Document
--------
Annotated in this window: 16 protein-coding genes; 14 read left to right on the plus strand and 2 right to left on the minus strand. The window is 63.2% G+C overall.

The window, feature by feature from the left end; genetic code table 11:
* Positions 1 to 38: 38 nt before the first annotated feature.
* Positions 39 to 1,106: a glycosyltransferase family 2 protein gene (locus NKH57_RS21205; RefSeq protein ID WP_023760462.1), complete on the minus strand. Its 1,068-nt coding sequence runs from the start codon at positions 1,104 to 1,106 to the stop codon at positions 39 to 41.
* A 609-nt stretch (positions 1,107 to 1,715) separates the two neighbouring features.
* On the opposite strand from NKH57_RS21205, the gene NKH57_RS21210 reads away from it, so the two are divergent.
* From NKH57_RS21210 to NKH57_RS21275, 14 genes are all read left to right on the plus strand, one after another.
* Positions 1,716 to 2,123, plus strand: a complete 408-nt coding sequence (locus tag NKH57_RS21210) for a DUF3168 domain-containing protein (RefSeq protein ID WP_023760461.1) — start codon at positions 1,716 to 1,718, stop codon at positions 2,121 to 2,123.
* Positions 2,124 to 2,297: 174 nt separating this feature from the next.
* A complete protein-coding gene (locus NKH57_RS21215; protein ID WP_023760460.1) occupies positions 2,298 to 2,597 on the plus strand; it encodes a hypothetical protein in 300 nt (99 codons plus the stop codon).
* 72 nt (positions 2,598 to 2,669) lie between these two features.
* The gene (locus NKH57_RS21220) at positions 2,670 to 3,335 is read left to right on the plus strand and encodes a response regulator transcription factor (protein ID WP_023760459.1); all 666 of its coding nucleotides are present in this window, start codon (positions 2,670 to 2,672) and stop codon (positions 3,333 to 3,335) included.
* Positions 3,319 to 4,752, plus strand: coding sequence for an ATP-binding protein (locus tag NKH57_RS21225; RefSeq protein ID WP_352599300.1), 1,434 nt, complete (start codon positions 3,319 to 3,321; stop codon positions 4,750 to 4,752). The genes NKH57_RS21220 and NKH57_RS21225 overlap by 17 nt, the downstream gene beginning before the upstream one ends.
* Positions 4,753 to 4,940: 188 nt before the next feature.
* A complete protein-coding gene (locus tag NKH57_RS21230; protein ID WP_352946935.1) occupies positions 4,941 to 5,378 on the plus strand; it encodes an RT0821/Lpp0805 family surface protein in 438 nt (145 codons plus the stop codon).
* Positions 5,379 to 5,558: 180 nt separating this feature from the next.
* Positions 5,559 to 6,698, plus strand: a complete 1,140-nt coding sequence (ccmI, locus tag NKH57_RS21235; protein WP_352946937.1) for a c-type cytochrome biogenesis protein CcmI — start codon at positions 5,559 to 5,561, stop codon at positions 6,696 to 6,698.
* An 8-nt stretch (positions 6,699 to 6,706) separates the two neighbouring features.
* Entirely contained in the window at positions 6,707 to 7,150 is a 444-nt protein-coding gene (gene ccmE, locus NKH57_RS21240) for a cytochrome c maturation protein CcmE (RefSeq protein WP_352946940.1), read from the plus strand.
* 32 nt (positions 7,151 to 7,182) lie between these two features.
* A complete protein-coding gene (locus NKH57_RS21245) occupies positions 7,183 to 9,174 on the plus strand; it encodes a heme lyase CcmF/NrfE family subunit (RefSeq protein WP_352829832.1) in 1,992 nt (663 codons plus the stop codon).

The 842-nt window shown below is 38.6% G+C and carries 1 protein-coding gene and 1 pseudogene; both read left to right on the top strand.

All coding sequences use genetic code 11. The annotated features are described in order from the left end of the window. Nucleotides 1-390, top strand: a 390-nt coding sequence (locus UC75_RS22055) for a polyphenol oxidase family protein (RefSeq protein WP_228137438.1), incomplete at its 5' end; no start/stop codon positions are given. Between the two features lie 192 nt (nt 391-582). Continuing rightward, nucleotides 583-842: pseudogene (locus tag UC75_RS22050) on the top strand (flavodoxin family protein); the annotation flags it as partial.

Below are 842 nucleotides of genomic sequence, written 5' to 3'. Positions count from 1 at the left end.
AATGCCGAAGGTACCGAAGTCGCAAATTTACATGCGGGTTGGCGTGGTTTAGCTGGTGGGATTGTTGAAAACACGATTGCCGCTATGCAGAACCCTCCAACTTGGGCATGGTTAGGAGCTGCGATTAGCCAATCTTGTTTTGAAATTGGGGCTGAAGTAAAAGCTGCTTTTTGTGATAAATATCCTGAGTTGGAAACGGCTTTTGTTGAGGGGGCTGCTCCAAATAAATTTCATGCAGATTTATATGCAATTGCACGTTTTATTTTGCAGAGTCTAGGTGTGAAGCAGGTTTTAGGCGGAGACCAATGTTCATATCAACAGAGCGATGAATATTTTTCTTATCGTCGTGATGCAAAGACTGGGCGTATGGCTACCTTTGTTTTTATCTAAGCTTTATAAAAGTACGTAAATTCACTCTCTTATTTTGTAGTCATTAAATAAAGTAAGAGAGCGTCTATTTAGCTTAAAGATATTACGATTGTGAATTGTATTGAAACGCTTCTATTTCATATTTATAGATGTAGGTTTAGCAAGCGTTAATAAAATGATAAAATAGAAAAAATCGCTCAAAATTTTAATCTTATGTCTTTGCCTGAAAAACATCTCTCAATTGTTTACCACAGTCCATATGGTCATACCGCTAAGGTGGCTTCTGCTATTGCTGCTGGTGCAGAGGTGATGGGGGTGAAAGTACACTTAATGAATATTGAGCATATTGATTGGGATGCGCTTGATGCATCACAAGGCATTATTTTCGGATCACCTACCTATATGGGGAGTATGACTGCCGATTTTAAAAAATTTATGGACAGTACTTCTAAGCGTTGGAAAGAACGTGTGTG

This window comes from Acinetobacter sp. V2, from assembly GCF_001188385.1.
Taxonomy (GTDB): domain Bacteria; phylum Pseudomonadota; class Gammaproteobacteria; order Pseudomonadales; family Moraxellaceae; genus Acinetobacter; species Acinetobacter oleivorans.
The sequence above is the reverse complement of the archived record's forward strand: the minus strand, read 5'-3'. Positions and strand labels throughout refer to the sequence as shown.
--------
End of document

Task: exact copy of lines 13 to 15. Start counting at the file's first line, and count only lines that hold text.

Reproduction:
* Positions 3,319 to 4,752, plus strand: coding sequence for an ATP-binding protein (locus tag NKH57_RS21225; RefSeq protein ID WP_352599300.1), 1,434 nt, complete (start codon positions 3,319 to 3,321; stop codon positions 4,750 to 4,752). The genes NKH57_RS21220 and NKH57_RS21225 overlap by 17 nt, the downstream gene beginning before the upstream one ends.
* Positions 4,753 to 4,940: 188 nt before the next feature.
* A complete protein-coding gene (locus tag NKH57_RS21230; protein ID WP_352946935.1) occupies positions 4,941 to 5,378 on the plus strand; it encodes an RT0821/Lpp0805 family surface protein in 438 nt (145 codons plus the stop codon).